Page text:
4. Buy international stocks

The correct answer is A. Pay off your credit card debt

Paying off a credit card that charges 18% interest is the rough equivalent of getting an 18% return on your investment, and you're not going to get that from most other investments during a recession. That said, bonds typically rise in value during a recession - provided the recession isn't sparked by rising interest rates.

9: What is the best early warning sign of a recession?

  1. The stock market
  2. The index of leading economic indicators
  3. Consumer confidence
  4. An inverted yield curve

The correct answer is D. An inverted yield curve

An inverted yield curve is when short-term government securities, such as the three-month Treasury bill, yield more than the 10-year Treasury bond. This indicates that bond traders expect weaker growth in the future. The U.S. curve has inverted before each recession in the past 50 years, with just one false signal.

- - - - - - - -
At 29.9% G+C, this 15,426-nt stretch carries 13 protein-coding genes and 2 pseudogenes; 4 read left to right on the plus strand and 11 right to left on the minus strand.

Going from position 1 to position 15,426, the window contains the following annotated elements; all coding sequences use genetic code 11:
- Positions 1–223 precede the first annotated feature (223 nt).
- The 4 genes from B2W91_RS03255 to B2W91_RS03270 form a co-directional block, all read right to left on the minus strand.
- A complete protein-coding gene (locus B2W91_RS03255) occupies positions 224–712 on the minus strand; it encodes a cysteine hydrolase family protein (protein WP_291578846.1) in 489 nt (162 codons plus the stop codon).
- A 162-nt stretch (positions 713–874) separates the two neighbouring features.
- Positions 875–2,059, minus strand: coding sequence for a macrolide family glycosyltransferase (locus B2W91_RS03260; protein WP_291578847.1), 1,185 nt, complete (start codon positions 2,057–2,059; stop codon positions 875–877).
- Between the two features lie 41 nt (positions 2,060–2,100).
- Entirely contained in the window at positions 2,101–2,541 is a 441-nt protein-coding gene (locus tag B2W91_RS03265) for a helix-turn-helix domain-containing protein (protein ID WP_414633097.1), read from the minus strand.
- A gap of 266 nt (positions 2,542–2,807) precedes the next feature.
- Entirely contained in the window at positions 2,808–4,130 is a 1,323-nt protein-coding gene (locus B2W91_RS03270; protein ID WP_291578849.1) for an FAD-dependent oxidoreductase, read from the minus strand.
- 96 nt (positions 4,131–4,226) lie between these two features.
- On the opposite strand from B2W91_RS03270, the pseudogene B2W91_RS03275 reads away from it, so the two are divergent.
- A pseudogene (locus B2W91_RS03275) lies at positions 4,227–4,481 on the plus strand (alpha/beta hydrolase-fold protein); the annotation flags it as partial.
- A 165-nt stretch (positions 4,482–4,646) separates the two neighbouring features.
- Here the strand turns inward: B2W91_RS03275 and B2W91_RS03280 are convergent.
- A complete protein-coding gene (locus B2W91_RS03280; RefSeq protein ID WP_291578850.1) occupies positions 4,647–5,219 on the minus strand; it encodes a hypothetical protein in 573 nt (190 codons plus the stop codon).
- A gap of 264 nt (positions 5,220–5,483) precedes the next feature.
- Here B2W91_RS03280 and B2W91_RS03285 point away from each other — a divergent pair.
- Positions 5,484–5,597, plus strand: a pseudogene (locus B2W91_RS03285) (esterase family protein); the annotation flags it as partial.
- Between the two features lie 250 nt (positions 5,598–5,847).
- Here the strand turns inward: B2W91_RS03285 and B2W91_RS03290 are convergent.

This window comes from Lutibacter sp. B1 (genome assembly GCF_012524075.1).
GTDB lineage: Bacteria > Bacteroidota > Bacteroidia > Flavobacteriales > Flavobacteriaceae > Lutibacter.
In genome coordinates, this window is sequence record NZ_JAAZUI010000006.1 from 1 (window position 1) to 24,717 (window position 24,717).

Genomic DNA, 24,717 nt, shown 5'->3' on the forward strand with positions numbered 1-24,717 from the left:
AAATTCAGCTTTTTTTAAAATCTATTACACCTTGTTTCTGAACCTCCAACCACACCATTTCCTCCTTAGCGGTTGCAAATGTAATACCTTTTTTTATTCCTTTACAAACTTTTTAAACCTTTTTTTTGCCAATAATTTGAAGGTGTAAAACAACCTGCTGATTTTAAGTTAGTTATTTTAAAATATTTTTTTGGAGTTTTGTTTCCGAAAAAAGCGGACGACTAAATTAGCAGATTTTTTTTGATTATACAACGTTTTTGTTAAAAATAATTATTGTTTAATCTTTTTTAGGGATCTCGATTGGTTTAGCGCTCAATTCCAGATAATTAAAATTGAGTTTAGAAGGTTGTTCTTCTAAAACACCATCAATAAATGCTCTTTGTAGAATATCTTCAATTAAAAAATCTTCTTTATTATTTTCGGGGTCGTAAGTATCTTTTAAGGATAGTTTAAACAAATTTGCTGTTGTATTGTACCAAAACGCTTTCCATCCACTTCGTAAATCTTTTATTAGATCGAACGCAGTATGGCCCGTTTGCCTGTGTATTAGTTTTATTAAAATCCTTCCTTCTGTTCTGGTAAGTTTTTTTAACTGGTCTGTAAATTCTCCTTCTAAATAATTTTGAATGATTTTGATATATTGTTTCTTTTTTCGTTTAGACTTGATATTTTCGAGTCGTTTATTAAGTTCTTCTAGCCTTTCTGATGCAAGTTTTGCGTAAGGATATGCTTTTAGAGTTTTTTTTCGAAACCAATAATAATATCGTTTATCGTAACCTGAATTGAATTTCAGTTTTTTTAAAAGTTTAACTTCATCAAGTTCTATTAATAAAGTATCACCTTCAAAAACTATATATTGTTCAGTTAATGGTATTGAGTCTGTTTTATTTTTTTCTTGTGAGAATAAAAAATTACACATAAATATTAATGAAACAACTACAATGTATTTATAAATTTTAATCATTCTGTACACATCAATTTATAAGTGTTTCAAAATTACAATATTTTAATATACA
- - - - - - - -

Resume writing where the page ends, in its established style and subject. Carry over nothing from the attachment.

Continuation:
As of Oct. 1, the three-month T-bill yielded 1.82%, and the 10-year T-note yielded 1.65%. (To make matters a bit more complicated, some economists prefer using the two-year T-note yield instead of the three-month T-bill - in which case, the yield curve is not inverted, although it has been recently.) The index of leading economic indicators is a composite of 10 indicators (including our a, b, and c choices) and is useful for those who want a broader view of the economic picture.

10: Does the Federal Reserve cause recessions?

  1. Yes
  2. No
  3. Maybe

The correct answer is C. Maybe

Officially, the Fed never wants to start a recession, because part of its dual mandate is to keep the economy strong. Unfortunately, the other part of the Fed's dual mandate is to keep inflation low. The main cure for soaring inflation is higher interest rates, which slows the economy. In 1981, the Fed hiked interest rates so high that three-month T-bills yielded more than 15%. Those rates put the brakes on the economy and ended inflation - at the price of a short but sharp recession.